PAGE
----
Martin’s, 2011. 420-42. Print. Pratt, Mary Louise. “Arts of the Contact Zone.” Ways of Reading: An Anthology for Writers.
The short story “I Stand Here Ironing” by Tillie Olsen is an example of a mother daughter struggle. From what I took from the story, the young mom herself had an extremely rough life. She had her daughter Emily at a young age and it did not end up picture perfect like she might have thought it would. Her mother had to work to support them, so she always sent Emily off to be cared by others. Sometimes she was sent far away and for a long period of time.
The detachment between mother and daughter in “I Stand Here Ironing” is understandable. The mother struggles daily with the decisions she made while her oldest child Emily was a young baby and toddler. Obstacles in Emily’s life have made it hard for her mother to forget these decisions, and life with Emily only reinforces these decisions. Emily’s mother struggles when asked to help an outsider understand who Emily is. Her thoughts are perplexing; she tries constantly to accept the relationship between herself and Emily, the distance between them emotionally.
Social pressure to raise pleasant, good mannered children who become grounded and productive adults has been a driving influence for many generations. If our children do not fit into this mold then we’re considered failures are parents. Emily’s mother is tormented by the phone call which sets off a wave of maternal guilt. Emily’s mother was young and abandoned by her husband while Emily was still an infant so she had to rely on only herself and the advice of others while she raised her daughter. After Emily was born her mother, “with all the fierce rigidity of first motherhood, (I) did like the books said.
“I Stand Here Ironing” by Tillie Olsen is a story about her mother and daughter Emily relationship. The memory was not always a pleasant attribute to the mother not taking care of Emily the way that a mother typically would. Emily’s mother sent her away on multiple occasions. The mother was having a hard time communicating and showing love to her daughter Emily. Throughout the story, it is clear that Emily’s mother does not have the qualities of being a mother.
In the story Two Kinds by Amy Tan, Jing Mei’s mother’s obsession with making Jing Mei a prodigy is the cause of destruction in their relationship but, once Jing Mei begins to understand her mother’s reasoning, the enabler for their reconciliation. For instance, Jing Mei struggles with trying to play the role of the... ... middle of paper ... ... she also believes Emily turned out well, because she is not helpless and she can find her way. Emily’s mother realizes she has no control over the circumstances, now only the ability to respond to them and to learn from the experiences. This allows a reconciling process to occur within her, because although she was not able to raise Emily like she wanted to, she did the best she could under the circumstances. Works Cited Schilb, John.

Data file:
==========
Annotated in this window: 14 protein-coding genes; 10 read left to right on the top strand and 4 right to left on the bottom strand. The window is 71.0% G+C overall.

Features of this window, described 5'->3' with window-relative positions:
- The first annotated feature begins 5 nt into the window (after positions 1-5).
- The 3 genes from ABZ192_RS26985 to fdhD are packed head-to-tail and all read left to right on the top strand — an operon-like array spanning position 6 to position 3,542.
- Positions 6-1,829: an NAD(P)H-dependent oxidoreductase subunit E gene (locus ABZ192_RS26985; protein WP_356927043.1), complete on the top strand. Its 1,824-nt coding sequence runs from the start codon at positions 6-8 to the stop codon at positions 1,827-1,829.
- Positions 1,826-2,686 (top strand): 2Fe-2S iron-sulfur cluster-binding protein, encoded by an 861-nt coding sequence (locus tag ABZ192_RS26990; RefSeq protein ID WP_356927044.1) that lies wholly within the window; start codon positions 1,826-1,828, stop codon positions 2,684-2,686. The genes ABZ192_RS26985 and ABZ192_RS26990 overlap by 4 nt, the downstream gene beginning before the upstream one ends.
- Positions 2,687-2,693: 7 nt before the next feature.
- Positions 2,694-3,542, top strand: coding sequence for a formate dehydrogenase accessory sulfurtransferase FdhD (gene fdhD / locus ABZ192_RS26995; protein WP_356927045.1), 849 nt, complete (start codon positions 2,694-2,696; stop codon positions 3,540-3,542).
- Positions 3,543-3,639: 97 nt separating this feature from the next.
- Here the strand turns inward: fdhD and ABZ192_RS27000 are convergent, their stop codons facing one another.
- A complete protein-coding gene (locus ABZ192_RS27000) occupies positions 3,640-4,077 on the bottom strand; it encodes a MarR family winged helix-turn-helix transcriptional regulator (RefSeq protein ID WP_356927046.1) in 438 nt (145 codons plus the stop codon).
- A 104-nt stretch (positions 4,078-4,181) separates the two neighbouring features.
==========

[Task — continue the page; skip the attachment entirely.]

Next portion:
As she does not live with her mother she feels the need to rebel so that The Social Services will send her to her mother. During the story, certain events affect... ... middle of paper ... ...ings or people a chance. Gilly didn't give William Ernest or Maime Trotter a chance, she immediately thought they weren't up to her standards, but after a while she realised they were just like her. My views of the characters did change during the story. At the start, I really did not like Gilly; I thought she was really mean and a horrible person.
She has lived for nineteen years. There is all that life that has happened outside of me, beyond me.” (3) She becomes perplexed as to how she could possibly find the time to sum up what could help this person understand her daughter. From this acknowledgement, we can interpret this to mean that the mother does not even understand her own daughter. At the age of ninet... ... middle of paper ... ...ted her in the raising of the rest of her children. As she begins to put a wrap on her thoughts, she comes to a conclusion, that Emily is “a child of her age, of depression, of war, of fear.” With her proclamation, we can deduce that the mother has settled she is not the cause for blame.
Not having parental figures is tragically detrimental to a child’s maturation, leaving them alone to figure out the world, which often comes with the cost of making misinformed decisions. As Esch is thrust into adult life, she strains to remember the teachings of her mother and is often left lonely and without instructions on how to stay alive and love herself as a woman. Esch relies on her